organised crime.

          COOLEY, CHARLES HORTON (1864–1929)
          For modern purposes, the most important                 CORPORATION        From ‘corporal’ meaning
          part of Cooley’s work was his attempt to                ‘belonging to the body’, this denotes a group
          abolish the dualisms of society/individual              of people legally structured so as to act and
          and body/mind. He believed that the self                be treated as if it were a single person.
          and society could only be defined in relation           Normally a corporation would elect its own
          to each other: society inevitably shaped the            officers. Local governments, large businesses,
          individual; individuals constituted society.            a professional association; all of these may be
          His idea of the looking-glass self was taken            corporations.
          up by George Herbert Mead in his general
          theory of the self.
                                                                  CORPORATISM          When confronted with
                                                                  the increasing democratisation of politics at
          COPYCAT EFFECT         Also known as the con-           the end of the 19th century, the Catholic
          tagion or imitation effect, this is the sup-            Church promoted an alternative to mass pol-
          posed power of the mass media to create a               itics, which it saw as encouraging class con-
          rash of imitative behaviour. If a popular TV            flict. Its preferred model was the world of
          soap shows someone committing suicide by                the medieval guilds: groups with a common
          piping exhaust fumes into her car, then sui-            interest (businessmen, tradesmen, workers,
          cides by that method go up in the weeks                 farmers and the like) would each form a cor-
          afterwards. Outside the artificial setting of an        poration and the leaders elected from each
          experiment, such effects are notoriously hard           body would negotiate a division of political
          to prove. A practical difficulty is that much           power. Corporatism was popular with some
          of the evidence comes from people who, in               right-wing European politicians in the first
          being forced to account for some deviant or             half of the 20th century and informed some
          criminal act, blame it on prior example. We             of the more benign authoritarian regimes
          are then unsure if we have a genuine exam-              established in such states as Lithuania and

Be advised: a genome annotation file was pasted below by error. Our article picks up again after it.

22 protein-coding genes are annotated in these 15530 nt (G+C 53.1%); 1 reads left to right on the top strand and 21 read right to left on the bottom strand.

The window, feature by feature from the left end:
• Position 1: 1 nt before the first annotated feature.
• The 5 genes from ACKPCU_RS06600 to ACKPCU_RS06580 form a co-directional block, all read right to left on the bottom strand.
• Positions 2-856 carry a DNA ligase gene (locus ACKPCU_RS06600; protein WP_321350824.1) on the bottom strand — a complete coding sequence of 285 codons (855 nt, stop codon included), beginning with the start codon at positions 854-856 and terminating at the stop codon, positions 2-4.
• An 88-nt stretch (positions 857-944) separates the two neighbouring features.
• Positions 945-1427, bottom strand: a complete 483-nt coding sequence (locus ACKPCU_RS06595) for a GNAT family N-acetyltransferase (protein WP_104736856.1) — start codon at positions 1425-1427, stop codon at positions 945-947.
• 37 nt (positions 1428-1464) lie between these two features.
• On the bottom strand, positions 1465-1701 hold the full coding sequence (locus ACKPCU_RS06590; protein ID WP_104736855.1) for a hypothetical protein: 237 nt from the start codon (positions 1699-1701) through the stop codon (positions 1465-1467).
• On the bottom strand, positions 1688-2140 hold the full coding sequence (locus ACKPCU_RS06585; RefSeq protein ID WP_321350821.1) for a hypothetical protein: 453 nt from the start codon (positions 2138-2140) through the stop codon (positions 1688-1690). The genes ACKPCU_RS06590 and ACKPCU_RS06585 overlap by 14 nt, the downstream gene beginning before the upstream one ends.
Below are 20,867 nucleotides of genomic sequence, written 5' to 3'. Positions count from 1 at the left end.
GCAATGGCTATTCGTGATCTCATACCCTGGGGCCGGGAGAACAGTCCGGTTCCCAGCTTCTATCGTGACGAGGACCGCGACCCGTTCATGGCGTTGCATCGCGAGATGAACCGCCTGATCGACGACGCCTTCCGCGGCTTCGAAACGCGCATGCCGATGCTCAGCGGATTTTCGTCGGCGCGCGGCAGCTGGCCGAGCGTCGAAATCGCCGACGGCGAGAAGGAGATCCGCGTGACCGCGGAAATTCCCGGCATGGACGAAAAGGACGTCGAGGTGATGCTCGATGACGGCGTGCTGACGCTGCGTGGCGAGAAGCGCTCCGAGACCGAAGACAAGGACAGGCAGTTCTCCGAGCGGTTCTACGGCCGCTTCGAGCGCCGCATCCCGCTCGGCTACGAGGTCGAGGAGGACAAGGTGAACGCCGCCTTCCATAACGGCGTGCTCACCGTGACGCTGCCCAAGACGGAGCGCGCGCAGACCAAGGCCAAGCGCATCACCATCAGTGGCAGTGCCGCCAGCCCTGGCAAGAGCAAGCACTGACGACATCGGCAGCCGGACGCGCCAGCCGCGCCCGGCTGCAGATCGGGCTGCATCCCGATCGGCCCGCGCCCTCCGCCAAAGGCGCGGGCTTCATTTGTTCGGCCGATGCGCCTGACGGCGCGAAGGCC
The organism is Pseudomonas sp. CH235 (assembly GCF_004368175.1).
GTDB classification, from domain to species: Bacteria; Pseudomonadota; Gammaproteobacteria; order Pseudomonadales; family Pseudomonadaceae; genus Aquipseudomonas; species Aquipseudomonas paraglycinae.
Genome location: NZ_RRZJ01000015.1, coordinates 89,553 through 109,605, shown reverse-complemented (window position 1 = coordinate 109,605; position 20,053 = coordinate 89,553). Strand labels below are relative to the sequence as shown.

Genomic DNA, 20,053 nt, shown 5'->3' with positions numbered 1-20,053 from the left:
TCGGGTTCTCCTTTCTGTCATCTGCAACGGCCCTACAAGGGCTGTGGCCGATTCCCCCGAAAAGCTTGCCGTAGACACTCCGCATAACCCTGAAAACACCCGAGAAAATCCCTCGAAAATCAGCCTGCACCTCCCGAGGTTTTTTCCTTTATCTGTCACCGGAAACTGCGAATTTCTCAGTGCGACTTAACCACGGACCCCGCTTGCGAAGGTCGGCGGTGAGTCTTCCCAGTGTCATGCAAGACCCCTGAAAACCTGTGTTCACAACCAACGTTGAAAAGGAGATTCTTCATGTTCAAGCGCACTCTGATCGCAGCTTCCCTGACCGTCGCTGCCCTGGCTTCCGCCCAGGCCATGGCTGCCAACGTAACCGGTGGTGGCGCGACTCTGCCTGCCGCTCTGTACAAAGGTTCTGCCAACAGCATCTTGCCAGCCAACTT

ple of imitation or someone opportunisti-               Latvia in the 1930s.
          cally trying to evade responsibility.                       Latterly the term has come to be used to
                                                                  refer to one way in which modern states can
                                                                  be organised. In, for example, Germany (and
          CORPORATE CRIME           The phrase conveys            previously in West Germany) business lead-
          the point, often neglected in criminology,              ers, leading government politicians and trades
          that organisations can, in two senses, commit           union leaders met in regular forums to discuss

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        correlation                                                                                covert research

        policy initiatives, to settle major pay claims,         who ‘dropped out’ of the social, economic
        negotiate reform of welfare entitlements and            and cultural mainstream to live alternative
        so on. In the USA and post-1980 Britain, by             lifestyles. Common themes of the counter-
        contrast, relations between the executive and           culture included sexual freedom, recreational
        unions were more oppositional. For many                 drug use, criticism of conventional family life
        years it appeared that the corporatist model            or conventional occupations as sterile and
        worked better in delivering economic pros-              oppressive, and criticism of industrial capital-
        perity and extensive social welfare provision,          ism and western rationality. The counter-
        though the ability of corporatist states to             culture never posed a threat to the mainstream.